Wednesday, October 22, 2003


Maybe doin bizness at home ain't so bad after all:

A woman in Pakistan doing cut-rate clerical work for UCSF Medical Center threatened to post patients' confidential files on the Internet unless she was paid more money.To show she was serious, the woman sent UCSF an e-mail earlier this month with actual patients' records attached.

The violation of medical privacy - apparently the first of its kind - highlights the danger of "offshoring" work that involves sensitive materials, an increasing trend among budget-conscious U.S. companies and institutions.

U.S. laws maintain strict standards to protect patients' medical data. But those laws are virtually unenforceable overseas, where much of the labor- intensive transcribing of dictated medical notes to written form is being exported.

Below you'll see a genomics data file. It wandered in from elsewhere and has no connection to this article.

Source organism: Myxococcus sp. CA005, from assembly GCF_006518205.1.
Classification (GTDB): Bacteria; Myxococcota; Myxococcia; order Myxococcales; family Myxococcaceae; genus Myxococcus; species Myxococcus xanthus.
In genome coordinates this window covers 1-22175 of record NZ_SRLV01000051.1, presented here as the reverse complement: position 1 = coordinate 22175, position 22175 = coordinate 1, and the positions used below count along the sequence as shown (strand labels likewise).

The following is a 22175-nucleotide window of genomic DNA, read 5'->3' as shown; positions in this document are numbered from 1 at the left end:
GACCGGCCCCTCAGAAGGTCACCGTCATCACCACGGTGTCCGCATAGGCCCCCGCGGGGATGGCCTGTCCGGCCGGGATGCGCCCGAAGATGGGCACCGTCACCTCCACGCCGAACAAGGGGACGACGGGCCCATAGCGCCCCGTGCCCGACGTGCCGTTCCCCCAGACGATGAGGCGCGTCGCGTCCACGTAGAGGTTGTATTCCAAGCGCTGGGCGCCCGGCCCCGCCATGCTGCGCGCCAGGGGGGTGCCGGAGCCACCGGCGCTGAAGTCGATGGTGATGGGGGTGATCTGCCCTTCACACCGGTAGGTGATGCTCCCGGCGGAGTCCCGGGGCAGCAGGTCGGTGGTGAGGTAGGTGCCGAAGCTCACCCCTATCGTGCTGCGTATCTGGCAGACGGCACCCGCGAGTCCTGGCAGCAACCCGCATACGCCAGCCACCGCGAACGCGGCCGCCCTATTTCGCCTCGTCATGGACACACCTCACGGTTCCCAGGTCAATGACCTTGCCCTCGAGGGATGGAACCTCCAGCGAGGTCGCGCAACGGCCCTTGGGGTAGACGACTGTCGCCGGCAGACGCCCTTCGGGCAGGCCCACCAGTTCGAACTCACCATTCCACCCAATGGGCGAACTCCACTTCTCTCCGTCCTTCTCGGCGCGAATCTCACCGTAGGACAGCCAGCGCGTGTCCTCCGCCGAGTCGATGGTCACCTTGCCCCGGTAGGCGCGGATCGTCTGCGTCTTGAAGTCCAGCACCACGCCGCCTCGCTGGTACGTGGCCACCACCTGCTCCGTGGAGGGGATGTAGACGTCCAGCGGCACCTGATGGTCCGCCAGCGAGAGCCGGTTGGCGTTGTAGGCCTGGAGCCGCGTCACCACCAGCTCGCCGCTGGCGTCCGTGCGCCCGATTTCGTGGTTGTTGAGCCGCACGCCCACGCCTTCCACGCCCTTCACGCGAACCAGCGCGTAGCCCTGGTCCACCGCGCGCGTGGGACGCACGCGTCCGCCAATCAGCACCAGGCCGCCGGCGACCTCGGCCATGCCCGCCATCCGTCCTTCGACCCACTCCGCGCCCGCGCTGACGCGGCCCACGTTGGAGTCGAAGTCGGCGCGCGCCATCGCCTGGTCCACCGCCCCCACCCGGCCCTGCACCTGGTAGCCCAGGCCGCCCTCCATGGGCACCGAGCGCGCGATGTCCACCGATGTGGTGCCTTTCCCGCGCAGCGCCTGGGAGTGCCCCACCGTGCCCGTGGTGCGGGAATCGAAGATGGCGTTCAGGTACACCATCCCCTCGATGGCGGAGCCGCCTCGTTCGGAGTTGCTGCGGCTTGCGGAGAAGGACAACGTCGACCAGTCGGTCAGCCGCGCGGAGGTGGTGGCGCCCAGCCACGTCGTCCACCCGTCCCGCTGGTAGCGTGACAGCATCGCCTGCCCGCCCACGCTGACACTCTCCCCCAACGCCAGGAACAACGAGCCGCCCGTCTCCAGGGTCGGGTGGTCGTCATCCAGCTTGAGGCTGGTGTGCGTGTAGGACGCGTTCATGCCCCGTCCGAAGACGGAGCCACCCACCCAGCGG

"This was an egregious breach," said Tomi Ryba, chief operating officer of UCSF Medical Center. "We took this very, very seriously."

She stressed that the renowned San Francisco facility is not alone in facing the risk of patients' confidential information being used as leverage by unscrupulous members of the increasingly global health-care industry.